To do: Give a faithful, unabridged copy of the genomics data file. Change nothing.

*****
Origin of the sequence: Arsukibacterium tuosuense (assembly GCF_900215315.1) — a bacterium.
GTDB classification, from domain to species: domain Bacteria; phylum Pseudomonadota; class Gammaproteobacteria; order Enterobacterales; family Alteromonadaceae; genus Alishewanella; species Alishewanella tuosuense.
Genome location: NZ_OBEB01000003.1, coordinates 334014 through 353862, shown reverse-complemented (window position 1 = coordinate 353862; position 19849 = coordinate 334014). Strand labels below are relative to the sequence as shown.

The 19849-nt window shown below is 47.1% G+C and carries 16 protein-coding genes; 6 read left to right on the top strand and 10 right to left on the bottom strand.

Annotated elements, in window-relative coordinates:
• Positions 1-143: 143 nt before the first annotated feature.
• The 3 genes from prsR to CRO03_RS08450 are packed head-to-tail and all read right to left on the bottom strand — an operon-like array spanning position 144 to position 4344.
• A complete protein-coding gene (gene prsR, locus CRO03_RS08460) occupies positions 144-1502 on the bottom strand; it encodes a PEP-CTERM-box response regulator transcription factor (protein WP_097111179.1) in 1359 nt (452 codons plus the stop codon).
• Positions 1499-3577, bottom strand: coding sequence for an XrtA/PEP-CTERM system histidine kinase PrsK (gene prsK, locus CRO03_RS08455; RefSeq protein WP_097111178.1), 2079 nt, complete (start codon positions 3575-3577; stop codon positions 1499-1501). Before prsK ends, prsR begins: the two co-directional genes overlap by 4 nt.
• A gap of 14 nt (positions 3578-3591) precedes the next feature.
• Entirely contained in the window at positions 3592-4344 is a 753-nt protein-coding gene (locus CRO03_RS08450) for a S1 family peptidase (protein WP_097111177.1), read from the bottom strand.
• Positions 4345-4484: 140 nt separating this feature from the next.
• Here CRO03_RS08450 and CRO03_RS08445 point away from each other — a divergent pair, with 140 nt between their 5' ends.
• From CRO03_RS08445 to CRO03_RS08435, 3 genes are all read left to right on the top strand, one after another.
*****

Origin of the sequence: Arsukibacterium tuosuense (assembly GCF_900215315.1) — a bacterium.
GTDB classification, from domain to species: domain Bacteria; phylum Pseudomonadota; class Gammaproteobacteria; order Enterobacterales; family Alteromonadaceae; genus Alishewanella; species Alishewanella tuosuense.
Genome location: NZ_OBEB01000003.1, coordinates 334014 through 353862, shown reverse-complemented (window position 1 = coordinate 353862; position 19849 = coordinate 334014). Strand labels below are relative to the sequence as shown.

The 19849-nt window shown below is 47.1% G+C and carries 16 protein-coding genes; 6 read left to right on the top strand and 10 right to left on the bottom strand.

Annotated elements, in window-relative coordinates:
• Positions 1-143: 143 nt before the first annotated feature.
• The 3 genes from prsR to CRO03_RS08450 are packed head-to-tail and all read right to left on the bottom strand — an operon-like array spanning position 144 to position 4344.
• A complete protein-coding gene (gene prsR, locus CRO03_RS08460) occupies positions 144-1502 on the bottom strand; it encodes a PEP-CTERM-box response regulator transcription factor (protein WP_097111179.1) in 1359 nt (452 codons plus the stop codon).
• Positions 1499-3577, bottom strand: coding sequence for an XrtA/PEP-CTERM system histidine kinase PrsK (gene prsK, locus CRO03_RS08455; RefSeq protein WP_097111178.1), 2079 nt, complete (start codon positions 3575-3577; stop codon positions 1499-1501). Before prsK ends, prsR begins: the two co-directional genes overlap by 4 nt.
• A gap of 14 nt (positions 3578-3591) precedes the next feature.
• Entirely contained in the window at positions 3592-4344 is a 753-nt protein-coding gene (locus CRO03_RS08450) for a S1 family peptidase (protein WP_097111177.1), read from the bottom strand.
• Positions 4345-4484: 140 nt separating this feature from the next.
• Here CRO03_RS08450 and CRO03_RS08445 point away from each other — a divergent pair, with 140 nt between their 5' ends.
• From CRO03_RS08445 to CRO03_RS08435, 3 genes are all read left to right on the top strand, one after another.